First, a few words of introduction. The original edition of my Ranto page happened to include a passing reference to Hammer Horror movies (as a natural context for the imperative of the verb “to live”), which I was surprised to discover attracted a stream of complaints from Esperantists. What were they being so touchy about? Well, it didn't take me long to deduce the HIDEOUS SECRET they were so desperate to suppress… (Images hyperlinked for the convenience of low‐end browsers)
To avoid any charges that this page presents a somehow jaundiced view of matters, I suppose I'd better set the record straight by including some historical footnotes.
It is TRUE that Dr L. L. Zamenhof worked as an oculist.
The references to him as “a Polish occultist” that I keep running into are WRONG (besides, he identified not as a Polish Jew but as a Russian–Litvak adherent of “homaranismo”).
It is TRUE that his middle name was Lazarus – and furthermore that his death occurred exactly a half‐century before my birth. (That's right: I was born in 1967 on the fiftieth anniversary of Zamenhof's death. What's more, voodoo dictator “Papa Doc” Duvalier was born on that day in 1907, and Sarah Michelle Gellar on that day in 1977. The centenary in 2017 also just happens to be Good Friday.)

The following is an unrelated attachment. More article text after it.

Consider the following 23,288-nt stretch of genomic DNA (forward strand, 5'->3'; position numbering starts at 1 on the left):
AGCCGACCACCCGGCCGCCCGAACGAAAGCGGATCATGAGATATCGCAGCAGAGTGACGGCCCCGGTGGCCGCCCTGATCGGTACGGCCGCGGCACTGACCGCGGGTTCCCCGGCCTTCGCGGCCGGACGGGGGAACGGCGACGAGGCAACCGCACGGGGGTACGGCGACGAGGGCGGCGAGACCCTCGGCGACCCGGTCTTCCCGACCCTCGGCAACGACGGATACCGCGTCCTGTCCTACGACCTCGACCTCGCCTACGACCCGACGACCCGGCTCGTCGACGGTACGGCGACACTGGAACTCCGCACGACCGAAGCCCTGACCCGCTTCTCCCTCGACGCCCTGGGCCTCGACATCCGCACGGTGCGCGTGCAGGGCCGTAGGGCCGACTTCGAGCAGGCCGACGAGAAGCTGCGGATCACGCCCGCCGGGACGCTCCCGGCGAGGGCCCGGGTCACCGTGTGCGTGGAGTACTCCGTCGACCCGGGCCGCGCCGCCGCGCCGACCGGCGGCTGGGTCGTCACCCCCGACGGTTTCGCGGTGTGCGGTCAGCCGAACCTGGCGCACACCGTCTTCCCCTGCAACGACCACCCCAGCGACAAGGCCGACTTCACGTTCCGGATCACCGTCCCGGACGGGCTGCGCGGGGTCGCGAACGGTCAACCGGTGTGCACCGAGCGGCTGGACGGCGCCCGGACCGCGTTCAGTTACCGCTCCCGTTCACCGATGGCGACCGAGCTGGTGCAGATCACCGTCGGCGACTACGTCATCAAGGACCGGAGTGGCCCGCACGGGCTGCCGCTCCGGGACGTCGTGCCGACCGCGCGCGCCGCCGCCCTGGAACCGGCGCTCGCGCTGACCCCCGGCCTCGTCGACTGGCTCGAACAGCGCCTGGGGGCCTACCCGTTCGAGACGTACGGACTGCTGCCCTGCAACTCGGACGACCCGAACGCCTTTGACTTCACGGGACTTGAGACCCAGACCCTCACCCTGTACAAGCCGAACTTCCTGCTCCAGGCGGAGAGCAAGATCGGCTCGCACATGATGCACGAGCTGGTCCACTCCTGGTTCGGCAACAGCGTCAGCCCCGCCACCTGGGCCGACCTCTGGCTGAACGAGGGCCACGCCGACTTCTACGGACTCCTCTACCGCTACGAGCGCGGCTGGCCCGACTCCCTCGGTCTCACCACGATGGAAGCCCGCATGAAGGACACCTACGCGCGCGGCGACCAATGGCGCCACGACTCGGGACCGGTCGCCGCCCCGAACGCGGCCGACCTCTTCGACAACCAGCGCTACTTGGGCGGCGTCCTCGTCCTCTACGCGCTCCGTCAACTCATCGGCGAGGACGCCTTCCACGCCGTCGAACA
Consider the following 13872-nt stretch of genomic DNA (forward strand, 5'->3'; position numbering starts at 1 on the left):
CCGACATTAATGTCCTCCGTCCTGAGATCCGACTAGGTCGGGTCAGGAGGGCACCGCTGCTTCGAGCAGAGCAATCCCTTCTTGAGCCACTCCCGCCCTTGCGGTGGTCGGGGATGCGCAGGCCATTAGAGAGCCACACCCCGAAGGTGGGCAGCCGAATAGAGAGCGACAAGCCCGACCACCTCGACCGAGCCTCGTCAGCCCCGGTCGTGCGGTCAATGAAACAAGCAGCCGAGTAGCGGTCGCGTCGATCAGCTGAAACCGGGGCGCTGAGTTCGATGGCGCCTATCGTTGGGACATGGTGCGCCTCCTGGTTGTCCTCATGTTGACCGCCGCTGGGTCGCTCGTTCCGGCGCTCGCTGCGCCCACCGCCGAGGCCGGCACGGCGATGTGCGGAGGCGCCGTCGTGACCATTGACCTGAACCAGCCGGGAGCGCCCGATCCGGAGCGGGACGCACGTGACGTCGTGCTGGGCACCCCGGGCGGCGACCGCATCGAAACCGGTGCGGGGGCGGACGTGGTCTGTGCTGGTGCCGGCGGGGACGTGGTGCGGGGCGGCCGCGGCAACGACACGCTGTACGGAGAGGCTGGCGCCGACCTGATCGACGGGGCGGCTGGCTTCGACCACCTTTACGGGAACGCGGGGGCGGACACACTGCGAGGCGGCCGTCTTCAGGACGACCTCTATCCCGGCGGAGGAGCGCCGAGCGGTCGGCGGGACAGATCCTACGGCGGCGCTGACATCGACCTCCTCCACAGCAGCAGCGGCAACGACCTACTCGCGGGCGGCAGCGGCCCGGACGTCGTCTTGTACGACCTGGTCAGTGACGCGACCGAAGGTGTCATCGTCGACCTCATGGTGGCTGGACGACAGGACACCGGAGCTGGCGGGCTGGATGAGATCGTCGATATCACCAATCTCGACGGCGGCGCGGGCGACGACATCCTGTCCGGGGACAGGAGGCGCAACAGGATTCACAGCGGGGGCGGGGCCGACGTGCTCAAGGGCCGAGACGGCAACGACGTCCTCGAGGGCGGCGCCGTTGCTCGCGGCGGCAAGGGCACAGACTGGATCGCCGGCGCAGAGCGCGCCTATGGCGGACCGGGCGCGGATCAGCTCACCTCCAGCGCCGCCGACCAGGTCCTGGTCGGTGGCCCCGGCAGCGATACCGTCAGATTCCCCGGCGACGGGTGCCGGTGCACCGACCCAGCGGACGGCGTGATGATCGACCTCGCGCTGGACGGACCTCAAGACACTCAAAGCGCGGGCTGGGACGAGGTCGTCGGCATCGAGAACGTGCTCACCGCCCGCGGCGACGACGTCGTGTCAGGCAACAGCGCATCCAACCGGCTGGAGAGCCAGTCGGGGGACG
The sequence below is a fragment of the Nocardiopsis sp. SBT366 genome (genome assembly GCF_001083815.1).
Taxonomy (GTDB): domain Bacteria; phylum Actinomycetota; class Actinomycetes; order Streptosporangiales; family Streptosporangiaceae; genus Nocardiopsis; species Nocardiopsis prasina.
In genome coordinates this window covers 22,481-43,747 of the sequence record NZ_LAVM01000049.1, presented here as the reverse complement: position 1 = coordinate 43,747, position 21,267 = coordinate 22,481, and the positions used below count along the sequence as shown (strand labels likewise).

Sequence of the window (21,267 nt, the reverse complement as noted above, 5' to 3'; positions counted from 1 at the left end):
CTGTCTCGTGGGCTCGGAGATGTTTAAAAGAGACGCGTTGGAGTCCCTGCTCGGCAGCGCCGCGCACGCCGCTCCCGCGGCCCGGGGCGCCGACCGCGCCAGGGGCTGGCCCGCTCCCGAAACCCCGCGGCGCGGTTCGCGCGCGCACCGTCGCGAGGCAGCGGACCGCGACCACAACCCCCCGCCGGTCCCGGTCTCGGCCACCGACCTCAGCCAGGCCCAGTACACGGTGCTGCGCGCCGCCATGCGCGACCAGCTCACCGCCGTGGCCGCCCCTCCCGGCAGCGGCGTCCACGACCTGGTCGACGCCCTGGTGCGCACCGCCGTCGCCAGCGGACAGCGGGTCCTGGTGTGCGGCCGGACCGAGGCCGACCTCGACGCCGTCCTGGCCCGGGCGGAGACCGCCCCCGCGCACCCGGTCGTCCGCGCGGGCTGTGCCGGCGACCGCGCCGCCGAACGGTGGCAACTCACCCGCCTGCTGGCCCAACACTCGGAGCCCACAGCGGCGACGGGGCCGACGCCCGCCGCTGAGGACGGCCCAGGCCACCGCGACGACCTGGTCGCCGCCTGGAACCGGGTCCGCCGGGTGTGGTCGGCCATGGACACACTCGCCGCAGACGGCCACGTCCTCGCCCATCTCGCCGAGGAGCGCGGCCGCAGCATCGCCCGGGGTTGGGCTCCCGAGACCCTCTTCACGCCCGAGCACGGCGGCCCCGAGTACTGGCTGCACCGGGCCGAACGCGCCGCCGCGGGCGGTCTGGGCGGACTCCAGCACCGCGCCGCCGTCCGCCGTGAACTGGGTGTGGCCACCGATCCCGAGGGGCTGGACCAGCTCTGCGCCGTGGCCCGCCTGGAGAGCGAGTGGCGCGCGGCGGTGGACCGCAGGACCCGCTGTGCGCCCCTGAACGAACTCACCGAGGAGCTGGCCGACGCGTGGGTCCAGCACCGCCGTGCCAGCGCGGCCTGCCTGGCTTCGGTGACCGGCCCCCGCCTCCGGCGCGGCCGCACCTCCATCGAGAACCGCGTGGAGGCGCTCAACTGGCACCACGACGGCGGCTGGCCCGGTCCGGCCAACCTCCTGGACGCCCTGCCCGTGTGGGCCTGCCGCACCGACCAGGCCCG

However it is completely UNTRUE that he vowed to return from the grave and wreak a dreadful revenge.
It is TRUE that members of the Japanese Oomoto cult worship Zamenhof as a god.
But the idea that they kidnap monoglots for hideous ritual sacrifices is BASELESS.
It is TRUE that “Esperanto” was originally the (pen‐)name of the Doctor, not the name of his monstrous creation.
However, it is NOT TRUE that he had a hunchbacked assistant named Ido.
It is TRUE that William Shatner starred in a sixties horror movie with Esperanto dialogue… oh, and the killer in “Halloween” wore a Shatner facemask.
But NEITHER of those movies featured his singing talents. Censors were stricter in those days.
It is TRUE that Father Schleyer, inventor of Volapük, claimed that God told him to do it.
Nevertheless, any suggestion that his translation of The Lord's Prayer began “ash nazg durbatulûk” is NONSENSE.
It is TRUE that the Esperanto for tomcat is literally “man‐cat”, and that the best the language has to offer for undead is “un‐un‐alive”.
But anybody who tells you that the Esperanto for “good morning” is “bela lugosi” or that “hudu malice vespertilio!” means “what a warm evening!” is a bare‐faced LIAR.